Hab. Here is the cap your worship did bespeak.
Pet. Why, this was moulded on a porringer;
A velvet dish; fye, fye! 'tis lewd and filthy;
Why, 'tis a cockle, or a walnutshell,
A knack, a toy, a trick, a baby's cap;
Away with it, come, let me have a bigger.

Kath. I'll have no bigger; this doth fit the time, And gentlewomen wear such caps as these.

Pet. When you are gentle, you shall have one too, And not till then.

Hor.
That will not be in haste. [Aside.
Kath. Why, sir, I trust, I may have leave to
speak;

And speak I will; I am no child, no babe :
Your betters have endur'd me say my mind;
And, if you cannot, best you stop your ears.
My tongue will tell the anger of my heart;
Or else my heart, concealing it, will break;
And, rather than it shall, I will be free
Even to the uttermost, as I please, in words.

Pet. Why, thou say'st true; it is a paltry cap,
A custard-coffin, a bauble, a silken pie:
I love thee well, in that thou lik'st it not.

Kath. Love me, or love me not, I like the cap; And it I will have, or I will have none.

Pet. Thy gown? why, ay;-Come, tailor, let us see't.

O mercy, God! what masking stuff is here? What's this? a sleeve? 'tis like a demi-cannon: What! up and down, carv'd like an apple-tart? Here's snip, and nip, and cut, and slish, and slash, Like to a censer in a barber's shop:

Why, what, o'devil's name, tailor, call'st thou this? Hor. I see, she's like to have neither cap nor [Aside.

gown.

Tai. You bid me make it orderly and well, According to the fashion, and the time.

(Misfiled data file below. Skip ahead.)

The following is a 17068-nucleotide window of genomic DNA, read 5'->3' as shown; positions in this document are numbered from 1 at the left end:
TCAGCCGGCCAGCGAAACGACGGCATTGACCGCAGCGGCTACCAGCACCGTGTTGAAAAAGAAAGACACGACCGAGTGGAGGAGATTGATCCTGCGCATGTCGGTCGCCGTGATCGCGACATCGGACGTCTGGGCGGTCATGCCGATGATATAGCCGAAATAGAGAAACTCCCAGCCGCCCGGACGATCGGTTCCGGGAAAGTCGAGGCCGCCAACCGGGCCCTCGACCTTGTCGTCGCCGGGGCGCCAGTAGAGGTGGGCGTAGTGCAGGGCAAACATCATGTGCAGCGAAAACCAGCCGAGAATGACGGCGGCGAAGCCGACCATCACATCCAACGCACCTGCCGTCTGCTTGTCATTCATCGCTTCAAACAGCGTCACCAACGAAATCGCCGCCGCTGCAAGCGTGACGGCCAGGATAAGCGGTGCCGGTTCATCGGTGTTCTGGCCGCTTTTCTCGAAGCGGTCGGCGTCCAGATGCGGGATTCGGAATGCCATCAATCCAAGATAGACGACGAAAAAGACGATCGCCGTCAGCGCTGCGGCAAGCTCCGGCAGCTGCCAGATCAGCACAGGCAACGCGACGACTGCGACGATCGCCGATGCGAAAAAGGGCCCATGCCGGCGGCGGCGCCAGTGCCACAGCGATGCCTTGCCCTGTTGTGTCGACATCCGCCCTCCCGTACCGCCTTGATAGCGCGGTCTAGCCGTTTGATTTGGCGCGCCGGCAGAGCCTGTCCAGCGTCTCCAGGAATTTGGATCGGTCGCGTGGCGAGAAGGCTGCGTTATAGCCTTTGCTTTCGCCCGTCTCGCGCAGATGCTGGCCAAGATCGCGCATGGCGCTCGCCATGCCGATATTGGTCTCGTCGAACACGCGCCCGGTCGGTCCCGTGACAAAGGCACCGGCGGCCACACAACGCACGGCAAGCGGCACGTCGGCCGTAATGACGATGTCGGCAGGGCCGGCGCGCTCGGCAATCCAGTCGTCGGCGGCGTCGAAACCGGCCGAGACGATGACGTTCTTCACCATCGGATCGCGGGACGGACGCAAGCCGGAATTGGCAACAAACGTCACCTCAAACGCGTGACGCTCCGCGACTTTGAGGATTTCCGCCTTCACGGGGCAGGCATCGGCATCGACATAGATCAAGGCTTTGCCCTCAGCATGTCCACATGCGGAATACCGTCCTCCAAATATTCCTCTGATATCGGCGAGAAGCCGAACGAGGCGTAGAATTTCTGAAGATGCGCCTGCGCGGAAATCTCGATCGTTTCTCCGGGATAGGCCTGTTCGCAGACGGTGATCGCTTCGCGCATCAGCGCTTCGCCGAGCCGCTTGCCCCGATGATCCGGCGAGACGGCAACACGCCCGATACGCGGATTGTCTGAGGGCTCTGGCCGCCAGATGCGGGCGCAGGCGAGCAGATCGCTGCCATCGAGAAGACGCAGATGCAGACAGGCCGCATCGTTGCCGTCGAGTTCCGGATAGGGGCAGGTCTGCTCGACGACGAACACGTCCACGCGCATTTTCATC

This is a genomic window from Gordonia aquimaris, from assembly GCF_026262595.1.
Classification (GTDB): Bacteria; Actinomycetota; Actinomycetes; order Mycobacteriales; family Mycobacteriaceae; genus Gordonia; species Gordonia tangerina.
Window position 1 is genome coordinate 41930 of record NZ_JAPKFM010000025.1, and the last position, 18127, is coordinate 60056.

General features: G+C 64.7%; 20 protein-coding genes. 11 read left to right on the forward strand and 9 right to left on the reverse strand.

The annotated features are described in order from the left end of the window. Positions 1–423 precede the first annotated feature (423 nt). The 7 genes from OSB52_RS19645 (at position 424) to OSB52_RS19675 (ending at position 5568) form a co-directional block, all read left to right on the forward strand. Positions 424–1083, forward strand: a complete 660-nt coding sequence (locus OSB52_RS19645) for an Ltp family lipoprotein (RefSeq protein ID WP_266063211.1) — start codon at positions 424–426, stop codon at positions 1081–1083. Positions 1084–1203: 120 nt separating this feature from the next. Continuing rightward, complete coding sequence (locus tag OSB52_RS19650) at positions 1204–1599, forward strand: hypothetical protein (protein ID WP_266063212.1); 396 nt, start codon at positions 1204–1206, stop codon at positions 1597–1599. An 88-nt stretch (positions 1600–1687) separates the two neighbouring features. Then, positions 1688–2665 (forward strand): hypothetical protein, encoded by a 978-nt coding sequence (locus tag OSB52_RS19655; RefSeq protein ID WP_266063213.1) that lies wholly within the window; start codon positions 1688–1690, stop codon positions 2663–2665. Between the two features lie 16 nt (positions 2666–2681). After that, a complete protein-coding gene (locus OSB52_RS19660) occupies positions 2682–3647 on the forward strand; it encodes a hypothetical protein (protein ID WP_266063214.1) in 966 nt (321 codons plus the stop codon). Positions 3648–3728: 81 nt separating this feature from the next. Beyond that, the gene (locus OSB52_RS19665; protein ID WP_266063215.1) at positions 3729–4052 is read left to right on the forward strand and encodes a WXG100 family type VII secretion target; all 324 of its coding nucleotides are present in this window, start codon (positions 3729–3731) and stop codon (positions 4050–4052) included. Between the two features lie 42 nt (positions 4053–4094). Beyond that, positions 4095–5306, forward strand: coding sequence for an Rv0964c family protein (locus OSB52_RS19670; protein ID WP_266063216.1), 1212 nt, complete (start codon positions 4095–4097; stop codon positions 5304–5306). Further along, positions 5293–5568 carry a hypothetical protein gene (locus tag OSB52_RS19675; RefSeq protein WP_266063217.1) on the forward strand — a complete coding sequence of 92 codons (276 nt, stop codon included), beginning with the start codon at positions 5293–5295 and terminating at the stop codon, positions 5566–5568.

Pet. Marry, and did; but if you be remember'd,

I did not bid you mar it to the time.
Go, hop me over every kennel home,
For you shall hop without my custom, sir:
I'll none of it; hence, make your best of it.

Kath. I never saw a better fashion'd gown, More quaint, more pleasing, nor more commend.

able: Belike, you mean to make a puppet of me.

Pet. Why, true; he means to make a puppet | Take no unkindness of his hasty words:
Away, I say; commend me to thy master.

of thee.

[Exit Tailor. Pet. Well, come, my Kate; we will unto your father's,

Tai. She says, your worship means to make a puppet of her.

Pet. O monstrous arrogance! Thou liest, thou
thread,
Thou thimble,

Thou yard, three-quarters, half-yard, quarter, nail,
Thou flea, thou nit, thou winter cricket thou : —
Brav'd in mine own house with a skein of thread!
Away, thou rag, thou quantity, thou remnant;
Or I shall so be-mete thee with thy yard,
As thou shalt think on prating whilst thou liv'st!
I tell thee, I, that thou hast marr'd her gown.

Tai. Your worship is deceived; the gown is made
Just as my master had direction :
Grumio gave order how it should be done.

Gru. I gave him no order, I gave him the stuff.
Tai. But how did you desire it should be made?
Gru. Marry, sir, with needle and thread.
Tai. But did you not request to have it cut?
Gru. Thou hast faced many things.

Tai. I have.

Gru. Face not me: thou hast braved many men ; brave not me; I will neither be faced nor braved. I say unto thee, I bid thy master cut out the gown; but I did not bid him cut it to pieces: ergo, thou liest.

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Pet. Well, sir, in brief, the gown is not for me.
Gru. You are i'the right, sir; 'tis for my mis-

tress.

Pet. Go, take it up unto thy master's use. Gru. Villain, not for thy life: Take up my mistress' gown for thy master's use !

paid: :Go take it hence; begone, and say no more. Hor. Tailor, I'll pay thee for thy gown to-mor

row.

Even in these honest mean habiliments;
Our purses shall be proud, our garments poor:
For 'tis the mind that makes the body rich;
And as the sun breaks through the darkest clouds,